8. I never implied that. I was pointing out that there are proficient shooters in both the civilian and police worlds, so it's not fair to say that the average civilian shoots better than the average cop. I think quality trumps quantity, so if there's a qualification course in place twice a year that adequately tests someones proficiency, I think that's better than just some kind of 'range time' requirement.
  9. Agree with this point. IMO, the "average" gun owner has a pistol or two that sits in the back of a closet collecting dust. Once a year (or less) they get the bug to shoot so they dust off the gun, buy some ammo and head to the range. When they get home the gun returns to the back of the closet (without being cleaned) until next year. I don't feel safe shooting next to these guys at the range as shooting is always a novelty to them. For what it's worth, even guys who consider themselves "regular" shooters only go to the range a 2 or 3 times more than the "average" guy. They may have more guns (an AR, shotgun, etc) so they spend a little longer at the range and shoot different guns, but still shoot infrequently. From there you get the more serious "gun guys" who go to the range on a weekly (or a few times a month) basis and probably have experience in club or formal matches. So where does that leave us? Like everything else in life, the more you practice and do something, the more proficient you'll become. That means cops who are "gun guys" and regular citizens who are "gun guys" will be the best shooters. The "average" and "regular" shooters have cop and regular citizens in their population as well, and they will shoot accordingly. I'll qualify my VERY over-simplified rating system by saying it relates only to shooting a gun (accuracy, timing, reloading, moving, etc, etc). I won't get into the combat mindset portion of the debate as I think there are likely buckets for that as well that both civilian and cops would fall into. Going through, or not going through a police academy may not be the best measuring stick for a warrior mindset, but that discussion will stray in a LOT of different directions...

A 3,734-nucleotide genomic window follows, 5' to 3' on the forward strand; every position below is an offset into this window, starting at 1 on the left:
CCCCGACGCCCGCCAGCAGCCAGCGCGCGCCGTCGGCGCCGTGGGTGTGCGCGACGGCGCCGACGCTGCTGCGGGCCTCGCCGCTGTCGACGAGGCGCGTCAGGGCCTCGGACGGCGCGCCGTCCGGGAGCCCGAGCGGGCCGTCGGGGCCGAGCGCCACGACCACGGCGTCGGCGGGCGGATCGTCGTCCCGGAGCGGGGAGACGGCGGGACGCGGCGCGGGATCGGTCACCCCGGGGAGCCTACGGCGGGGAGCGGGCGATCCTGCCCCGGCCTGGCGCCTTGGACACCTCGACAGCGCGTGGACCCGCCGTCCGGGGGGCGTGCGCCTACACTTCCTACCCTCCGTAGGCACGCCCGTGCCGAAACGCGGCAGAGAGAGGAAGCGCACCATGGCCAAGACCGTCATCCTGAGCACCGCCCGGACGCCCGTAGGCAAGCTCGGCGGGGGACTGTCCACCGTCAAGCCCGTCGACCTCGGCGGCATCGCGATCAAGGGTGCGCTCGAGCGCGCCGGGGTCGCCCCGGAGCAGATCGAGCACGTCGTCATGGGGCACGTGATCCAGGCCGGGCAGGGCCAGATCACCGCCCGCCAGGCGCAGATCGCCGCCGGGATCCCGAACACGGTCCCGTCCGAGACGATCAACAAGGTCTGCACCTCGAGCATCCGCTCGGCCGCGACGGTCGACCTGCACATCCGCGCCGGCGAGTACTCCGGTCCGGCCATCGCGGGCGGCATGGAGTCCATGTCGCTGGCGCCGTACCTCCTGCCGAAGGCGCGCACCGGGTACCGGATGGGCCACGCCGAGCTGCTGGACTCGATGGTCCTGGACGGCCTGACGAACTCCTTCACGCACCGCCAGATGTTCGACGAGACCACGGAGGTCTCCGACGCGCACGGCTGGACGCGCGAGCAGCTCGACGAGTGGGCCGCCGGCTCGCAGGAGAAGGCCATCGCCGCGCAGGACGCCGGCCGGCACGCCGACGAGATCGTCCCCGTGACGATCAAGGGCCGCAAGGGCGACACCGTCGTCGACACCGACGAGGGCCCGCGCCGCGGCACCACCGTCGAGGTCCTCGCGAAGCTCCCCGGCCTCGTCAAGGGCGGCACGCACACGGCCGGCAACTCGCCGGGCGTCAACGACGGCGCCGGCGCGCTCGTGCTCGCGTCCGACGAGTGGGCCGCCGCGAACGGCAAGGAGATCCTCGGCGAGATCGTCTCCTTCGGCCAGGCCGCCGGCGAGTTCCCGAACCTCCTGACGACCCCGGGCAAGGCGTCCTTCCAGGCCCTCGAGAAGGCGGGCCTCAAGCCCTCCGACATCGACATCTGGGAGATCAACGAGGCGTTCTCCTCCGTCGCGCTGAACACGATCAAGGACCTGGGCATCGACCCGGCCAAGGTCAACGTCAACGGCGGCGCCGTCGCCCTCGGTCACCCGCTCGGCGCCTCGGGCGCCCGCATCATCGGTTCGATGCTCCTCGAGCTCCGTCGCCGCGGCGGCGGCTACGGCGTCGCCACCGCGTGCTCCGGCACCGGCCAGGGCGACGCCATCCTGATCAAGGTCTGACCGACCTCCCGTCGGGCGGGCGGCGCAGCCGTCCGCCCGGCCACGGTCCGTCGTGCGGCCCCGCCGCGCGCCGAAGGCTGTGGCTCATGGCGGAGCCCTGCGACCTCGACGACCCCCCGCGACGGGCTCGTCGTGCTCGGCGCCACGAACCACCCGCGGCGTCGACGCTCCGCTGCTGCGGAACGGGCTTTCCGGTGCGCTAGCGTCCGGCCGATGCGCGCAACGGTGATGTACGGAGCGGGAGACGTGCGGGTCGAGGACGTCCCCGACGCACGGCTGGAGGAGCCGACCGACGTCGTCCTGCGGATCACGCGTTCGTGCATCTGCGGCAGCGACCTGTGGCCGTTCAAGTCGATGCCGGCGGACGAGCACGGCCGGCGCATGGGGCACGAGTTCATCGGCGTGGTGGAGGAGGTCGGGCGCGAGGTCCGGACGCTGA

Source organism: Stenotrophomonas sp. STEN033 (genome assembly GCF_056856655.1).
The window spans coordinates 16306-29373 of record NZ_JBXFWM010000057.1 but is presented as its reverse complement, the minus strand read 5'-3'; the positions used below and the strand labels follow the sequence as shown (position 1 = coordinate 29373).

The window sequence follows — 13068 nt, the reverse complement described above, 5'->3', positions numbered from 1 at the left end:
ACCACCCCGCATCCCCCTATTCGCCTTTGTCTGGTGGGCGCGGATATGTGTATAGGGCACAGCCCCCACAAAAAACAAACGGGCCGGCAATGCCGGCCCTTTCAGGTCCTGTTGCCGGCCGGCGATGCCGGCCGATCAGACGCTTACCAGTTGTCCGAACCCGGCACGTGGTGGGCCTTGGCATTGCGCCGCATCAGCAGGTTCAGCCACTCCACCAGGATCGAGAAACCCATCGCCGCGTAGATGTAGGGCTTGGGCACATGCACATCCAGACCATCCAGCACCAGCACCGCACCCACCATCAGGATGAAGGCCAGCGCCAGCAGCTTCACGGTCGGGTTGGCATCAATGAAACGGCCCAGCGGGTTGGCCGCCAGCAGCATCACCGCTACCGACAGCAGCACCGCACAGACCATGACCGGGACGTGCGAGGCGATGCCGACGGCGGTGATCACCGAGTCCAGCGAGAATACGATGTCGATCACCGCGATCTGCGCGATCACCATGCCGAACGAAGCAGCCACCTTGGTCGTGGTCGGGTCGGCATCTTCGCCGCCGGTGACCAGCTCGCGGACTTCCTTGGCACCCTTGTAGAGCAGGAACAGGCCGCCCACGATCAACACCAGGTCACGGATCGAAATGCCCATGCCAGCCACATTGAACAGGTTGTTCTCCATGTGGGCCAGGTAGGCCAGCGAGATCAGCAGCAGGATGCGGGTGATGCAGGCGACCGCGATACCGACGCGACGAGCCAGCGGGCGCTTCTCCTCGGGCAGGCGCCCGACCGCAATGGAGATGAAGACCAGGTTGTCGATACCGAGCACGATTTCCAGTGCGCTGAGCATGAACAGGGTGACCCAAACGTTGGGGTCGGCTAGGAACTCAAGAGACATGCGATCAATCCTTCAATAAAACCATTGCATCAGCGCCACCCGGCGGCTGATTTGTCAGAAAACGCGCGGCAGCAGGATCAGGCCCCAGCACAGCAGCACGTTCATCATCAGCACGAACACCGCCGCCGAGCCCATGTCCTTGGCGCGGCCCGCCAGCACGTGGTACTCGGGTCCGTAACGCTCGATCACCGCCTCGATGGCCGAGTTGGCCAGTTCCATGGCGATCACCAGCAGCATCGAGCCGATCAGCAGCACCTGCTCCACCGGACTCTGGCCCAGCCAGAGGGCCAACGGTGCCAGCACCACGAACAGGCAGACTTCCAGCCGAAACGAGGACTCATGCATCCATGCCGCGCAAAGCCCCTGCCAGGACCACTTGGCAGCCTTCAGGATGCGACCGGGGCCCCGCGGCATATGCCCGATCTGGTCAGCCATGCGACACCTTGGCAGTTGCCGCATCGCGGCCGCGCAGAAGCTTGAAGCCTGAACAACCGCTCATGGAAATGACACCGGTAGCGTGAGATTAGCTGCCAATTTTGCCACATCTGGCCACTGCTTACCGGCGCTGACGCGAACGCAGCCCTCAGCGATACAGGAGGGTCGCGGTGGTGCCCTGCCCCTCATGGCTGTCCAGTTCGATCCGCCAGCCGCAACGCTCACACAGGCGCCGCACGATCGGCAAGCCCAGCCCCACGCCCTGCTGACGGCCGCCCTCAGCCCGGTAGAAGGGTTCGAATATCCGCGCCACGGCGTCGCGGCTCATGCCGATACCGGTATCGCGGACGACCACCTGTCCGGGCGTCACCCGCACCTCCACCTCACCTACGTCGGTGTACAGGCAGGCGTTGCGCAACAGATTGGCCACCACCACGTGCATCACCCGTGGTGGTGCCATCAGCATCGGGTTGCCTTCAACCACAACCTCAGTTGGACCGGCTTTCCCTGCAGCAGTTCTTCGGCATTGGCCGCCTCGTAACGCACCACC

10. Ummm, I'm just sharing an experience with my fellow forum members...NOT 'complaining' to the shop. I was highlighting how absurd gun shops in NJ have become. I honestly don't give a shit "why" they're doing it. I find it stupid, so I won't shop there. I'll go to places like FSS in Pine Brook. Smaller shop, but last time I was there I was looking at rifles and chatting with a guy that works there when another guy say, "Oh shit, we forgot to ask to see your FID...do you have it?". I pulled it out to hand it to them and they said "No, that's cool. As long as you have it with you".
  11. Yeah, I attribute it to growing pains. For me it was a friggin Glock, not a $5000 Stacatto 2011, so there was no way i was going to break anything, but the counter guy was acting like it was an honor for me to gently hold it over the counter. It was the perfect opportunity for him to say "Yeah, go ahead and get the feel of it. Feel the trigger and the reset then GO RENT ONE ACROSS THE HALL AND TRY IT OUT!". Opportunity missed...
  12. I didn't state it earlier, but my experience was at Gun For hire as well...
  13. It's the iterative steps that arbitrarily appear with NO reasoning whatsoever. - FID - matching Drivers License - you may not dry fire (a Glock in this case) - you must keep the gun over the display case at all times (you can't take a step back to give yourself a little room) while still pointing in a 'safe' direction. If I go to another shop I can just pick up a gun and handle at my discretion (or when it's handed to me if behind a case)...
  14. I didn't say you were angry, just that you appeared to be looking for a fight. I was referring to "You "been around a while" and "tried different techniques" so, you know it all right?". I think most here would recognize that practice/training can be the great equalizer and close the efficiency/effectiveness gap between techniques.
  15. Jeeze @marlintag, you're getting angry but it seems to me that you both AGREE Sometimes we look for a fight where one doesn't exist...